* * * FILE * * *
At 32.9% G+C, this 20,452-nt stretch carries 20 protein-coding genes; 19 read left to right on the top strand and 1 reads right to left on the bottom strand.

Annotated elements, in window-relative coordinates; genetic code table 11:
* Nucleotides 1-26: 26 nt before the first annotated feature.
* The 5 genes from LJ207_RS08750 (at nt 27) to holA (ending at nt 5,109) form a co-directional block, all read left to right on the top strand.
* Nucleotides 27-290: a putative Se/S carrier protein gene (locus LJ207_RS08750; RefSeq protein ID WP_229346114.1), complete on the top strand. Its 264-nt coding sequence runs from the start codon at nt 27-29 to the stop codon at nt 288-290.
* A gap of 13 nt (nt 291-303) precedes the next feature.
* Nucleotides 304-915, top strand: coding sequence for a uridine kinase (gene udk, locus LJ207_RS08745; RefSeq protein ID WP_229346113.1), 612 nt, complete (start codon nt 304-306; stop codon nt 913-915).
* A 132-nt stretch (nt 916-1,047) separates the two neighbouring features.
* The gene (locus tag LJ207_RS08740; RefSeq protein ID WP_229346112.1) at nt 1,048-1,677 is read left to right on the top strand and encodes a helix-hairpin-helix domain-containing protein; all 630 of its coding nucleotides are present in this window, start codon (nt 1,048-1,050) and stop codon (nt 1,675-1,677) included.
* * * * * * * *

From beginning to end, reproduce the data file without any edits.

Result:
At 32.9% G+C, this 20,452-nt stretch carries 20 protein-coding genes; 19 read left to right on the top strand and 1 reads right to left on the bottom strand.

Annotated elements, in window-relative coordinates; genetic code table 11:
* Nucleotides 1-26: 26 nt before the first annotated feature.
* The 5 genes from LJ207_RS08750 (at nt 27) to holA (ending at nt 5,109) form a co-directional block, all read left to right on the top strand.
* Nucleotides 27-290: a putative Se/S carrier protein gene (locus LJ207_RS08750; RefSeq protein ID WP_229346114.1), complete on the top strand. Its 264-nt coding sequence runs from the start codon at nt 27-29 to the stop codon at nt 288-290.
* A gap of 13 nt (nt 291-303) precedes the next feature.
* Nucleotides 304-915, top strand: coding sequence for a uridine kinase (gene udk, locus LJ207_RS08745; RefSeq protein ID WP_229346113.1), 612 nt, complete (start codon nt 304-306; stop codon nt 913-915).
* A 132-nt stretch (nt 916-1,047) separates the two neighbouring features.
* The gene (locus tag LJ207_RS08740; RefSeq protein ID WP_229346112.1) at nt 1,048-1,677 is read left to right on the top strand and encodes a helix-hairpin-helix domain-containing protein; all 630 of its coding nucleotides are present in this window, start codon (nt 1,048-1,050) and stop codon (nt 1,675-1,677) included.